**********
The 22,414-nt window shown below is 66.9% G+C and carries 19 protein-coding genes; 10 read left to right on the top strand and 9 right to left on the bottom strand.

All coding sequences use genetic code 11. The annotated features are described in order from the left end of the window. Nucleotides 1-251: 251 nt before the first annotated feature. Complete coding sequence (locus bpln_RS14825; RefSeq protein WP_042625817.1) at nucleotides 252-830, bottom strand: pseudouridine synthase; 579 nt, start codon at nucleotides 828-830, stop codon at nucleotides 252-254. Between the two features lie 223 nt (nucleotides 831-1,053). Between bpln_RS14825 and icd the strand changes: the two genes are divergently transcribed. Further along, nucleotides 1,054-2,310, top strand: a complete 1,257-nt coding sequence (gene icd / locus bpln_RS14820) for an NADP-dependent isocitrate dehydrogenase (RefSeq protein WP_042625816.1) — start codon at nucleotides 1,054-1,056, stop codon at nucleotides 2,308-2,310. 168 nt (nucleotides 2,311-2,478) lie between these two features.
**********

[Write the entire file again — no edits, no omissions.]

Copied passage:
The 22,414-nt window shown below is 66.9% G+C and carries 19 protein-coding genes; 10 read left to right on the top strand and 9 right to left on the bottom strand.

All coding sequences use genetic code 11. The annotated features are described in order from the left end of the window. Nucleotides 1-251: 251 nt before the first annotated feature. Complete coding sequence (locus bpln_RS14825; RefSeq protein WP_042625817.1) at nucleotides 252-830, bottom strand: pseudouridine synthase; 579 nt, start codon at nucleotides 828-830, stop codon at nucleotides 252-254. Between the two features lie 223 nt (nucleotides 831-1,053). Between bpln_RS14825 and icd the strand changes: the two genes are divergently transcribed. Further along, nucleotides 1,054-2,310, top strand: a complete 1,257-nt coding sequence (gene icd / locus bpln_RS14820) for an NADP-dependent isocitrate dehydrogenase (RefSeq protein WP_042625816.1) — start codon at nucleotides 1,054-1,056, stop codon at nucleotides 2,308-2,310. 168 nt (nucleotides 2,311-2,478) lie between these two features.